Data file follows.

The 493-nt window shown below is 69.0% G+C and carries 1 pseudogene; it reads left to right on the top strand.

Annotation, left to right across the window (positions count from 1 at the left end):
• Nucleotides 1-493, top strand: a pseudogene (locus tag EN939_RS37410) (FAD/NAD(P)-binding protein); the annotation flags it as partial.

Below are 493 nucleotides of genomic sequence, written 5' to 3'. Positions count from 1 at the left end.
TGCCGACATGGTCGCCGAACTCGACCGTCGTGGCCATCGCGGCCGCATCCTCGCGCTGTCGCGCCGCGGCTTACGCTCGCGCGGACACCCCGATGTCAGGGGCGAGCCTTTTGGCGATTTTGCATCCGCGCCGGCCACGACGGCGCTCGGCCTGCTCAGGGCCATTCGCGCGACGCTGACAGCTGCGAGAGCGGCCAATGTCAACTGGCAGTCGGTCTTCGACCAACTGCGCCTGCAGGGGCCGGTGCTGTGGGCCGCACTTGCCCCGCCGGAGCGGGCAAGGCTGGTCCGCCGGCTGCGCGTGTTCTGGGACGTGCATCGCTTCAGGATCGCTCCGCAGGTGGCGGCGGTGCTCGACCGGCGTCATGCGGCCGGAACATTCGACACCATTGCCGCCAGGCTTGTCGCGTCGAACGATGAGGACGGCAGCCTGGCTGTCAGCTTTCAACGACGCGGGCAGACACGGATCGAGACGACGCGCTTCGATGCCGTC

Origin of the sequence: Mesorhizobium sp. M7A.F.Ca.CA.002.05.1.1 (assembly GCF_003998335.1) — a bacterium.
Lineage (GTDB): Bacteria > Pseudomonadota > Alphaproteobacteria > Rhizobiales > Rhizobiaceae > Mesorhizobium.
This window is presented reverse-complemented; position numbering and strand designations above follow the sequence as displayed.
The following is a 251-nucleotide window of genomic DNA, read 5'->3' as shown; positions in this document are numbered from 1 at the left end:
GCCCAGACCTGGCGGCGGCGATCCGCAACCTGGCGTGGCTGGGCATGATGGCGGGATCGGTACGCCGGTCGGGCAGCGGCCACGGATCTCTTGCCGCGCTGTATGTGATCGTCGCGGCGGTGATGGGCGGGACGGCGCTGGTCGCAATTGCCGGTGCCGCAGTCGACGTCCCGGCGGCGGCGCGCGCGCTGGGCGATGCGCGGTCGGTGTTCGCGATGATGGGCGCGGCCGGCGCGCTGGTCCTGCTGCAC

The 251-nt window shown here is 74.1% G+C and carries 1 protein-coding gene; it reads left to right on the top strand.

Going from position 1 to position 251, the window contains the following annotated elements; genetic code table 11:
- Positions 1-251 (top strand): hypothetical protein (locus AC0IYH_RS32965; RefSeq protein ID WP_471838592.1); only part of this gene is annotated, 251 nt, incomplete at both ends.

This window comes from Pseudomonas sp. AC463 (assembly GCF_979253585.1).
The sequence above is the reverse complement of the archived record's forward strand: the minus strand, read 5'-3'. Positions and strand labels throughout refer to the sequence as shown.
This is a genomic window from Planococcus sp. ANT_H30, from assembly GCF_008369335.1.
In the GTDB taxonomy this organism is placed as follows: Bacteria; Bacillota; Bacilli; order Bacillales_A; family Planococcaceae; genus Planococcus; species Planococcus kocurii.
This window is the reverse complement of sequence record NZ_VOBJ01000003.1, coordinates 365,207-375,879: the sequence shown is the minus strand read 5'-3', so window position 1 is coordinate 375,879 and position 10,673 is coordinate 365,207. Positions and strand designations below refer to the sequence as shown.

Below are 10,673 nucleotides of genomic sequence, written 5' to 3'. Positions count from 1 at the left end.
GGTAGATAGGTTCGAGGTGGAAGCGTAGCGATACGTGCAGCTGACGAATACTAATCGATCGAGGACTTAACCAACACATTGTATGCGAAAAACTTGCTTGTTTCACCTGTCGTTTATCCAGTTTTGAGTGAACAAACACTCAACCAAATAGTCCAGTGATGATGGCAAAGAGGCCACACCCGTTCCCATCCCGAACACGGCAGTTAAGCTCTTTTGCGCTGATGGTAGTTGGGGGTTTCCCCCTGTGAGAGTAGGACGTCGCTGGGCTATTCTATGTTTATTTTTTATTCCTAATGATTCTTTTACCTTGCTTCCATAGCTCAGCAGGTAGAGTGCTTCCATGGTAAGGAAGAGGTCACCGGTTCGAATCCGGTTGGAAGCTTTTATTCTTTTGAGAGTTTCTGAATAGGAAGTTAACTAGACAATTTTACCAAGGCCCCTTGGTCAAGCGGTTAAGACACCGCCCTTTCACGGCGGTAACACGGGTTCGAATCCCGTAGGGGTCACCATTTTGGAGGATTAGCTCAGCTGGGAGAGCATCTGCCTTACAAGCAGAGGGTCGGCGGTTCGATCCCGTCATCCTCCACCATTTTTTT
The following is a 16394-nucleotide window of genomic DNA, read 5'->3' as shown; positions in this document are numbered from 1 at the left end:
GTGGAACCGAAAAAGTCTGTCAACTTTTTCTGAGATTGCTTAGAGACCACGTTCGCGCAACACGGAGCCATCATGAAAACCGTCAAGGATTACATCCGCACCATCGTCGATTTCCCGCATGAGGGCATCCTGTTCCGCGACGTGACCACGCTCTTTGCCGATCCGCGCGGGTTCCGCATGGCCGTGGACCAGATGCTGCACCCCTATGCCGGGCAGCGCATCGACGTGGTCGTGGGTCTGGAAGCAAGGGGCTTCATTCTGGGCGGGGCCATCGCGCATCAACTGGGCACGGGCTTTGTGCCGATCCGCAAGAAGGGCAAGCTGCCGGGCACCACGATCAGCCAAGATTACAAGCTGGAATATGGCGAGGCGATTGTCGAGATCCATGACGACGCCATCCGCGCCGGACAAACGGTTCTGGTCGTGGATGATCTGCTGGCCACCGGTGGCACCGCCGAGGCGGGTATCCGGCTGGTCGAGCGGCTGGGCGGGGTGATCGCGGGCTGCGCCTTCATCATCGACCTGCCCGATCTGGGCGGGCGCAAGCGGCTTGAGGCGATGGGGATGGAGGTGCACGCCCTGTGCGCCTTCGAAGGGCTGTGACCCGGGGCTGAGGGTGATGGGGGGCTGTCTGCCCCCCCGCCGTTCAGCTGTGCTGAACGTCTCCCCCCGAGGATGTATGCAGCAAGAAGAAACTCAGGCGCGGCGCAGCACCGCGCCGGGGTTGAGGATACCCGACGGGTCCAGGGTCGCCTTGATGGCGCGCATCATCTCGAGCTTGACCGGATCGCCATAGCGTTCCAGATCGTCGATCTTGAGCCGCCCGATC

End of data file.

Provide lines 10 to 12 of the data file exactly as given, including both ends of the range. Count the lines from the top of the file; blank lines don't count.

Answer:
GCCCAGACCTGGCGGCGGCGATCCGCAACCTGGCGTGGCTGGGCATGATGGCGGGATCGGTACGCCGGTCGGGCAGCGGCCACGGATCTCTTGCCGCGCTGTATGTGATCGTCGCGGCGGTGATGGGCGGGACGGCGCTGGTCGCAATTGCCGGTGCCGCAGTCGACGTCCCGGCGGCGGCGCGCGCGCTGGGCGATGCGCGGTCGGTGTTCGCGATGATGGGCGCGGCCGGCGCGCTGGTCCTGCTGCAC

The 251-nt window shown here is 74.1% G+C and carries 1 protein-coding gene; it reads left to right on the top strand.

Going from position 1 to position 251, the window contains the following annotated elements; genetic code table 11: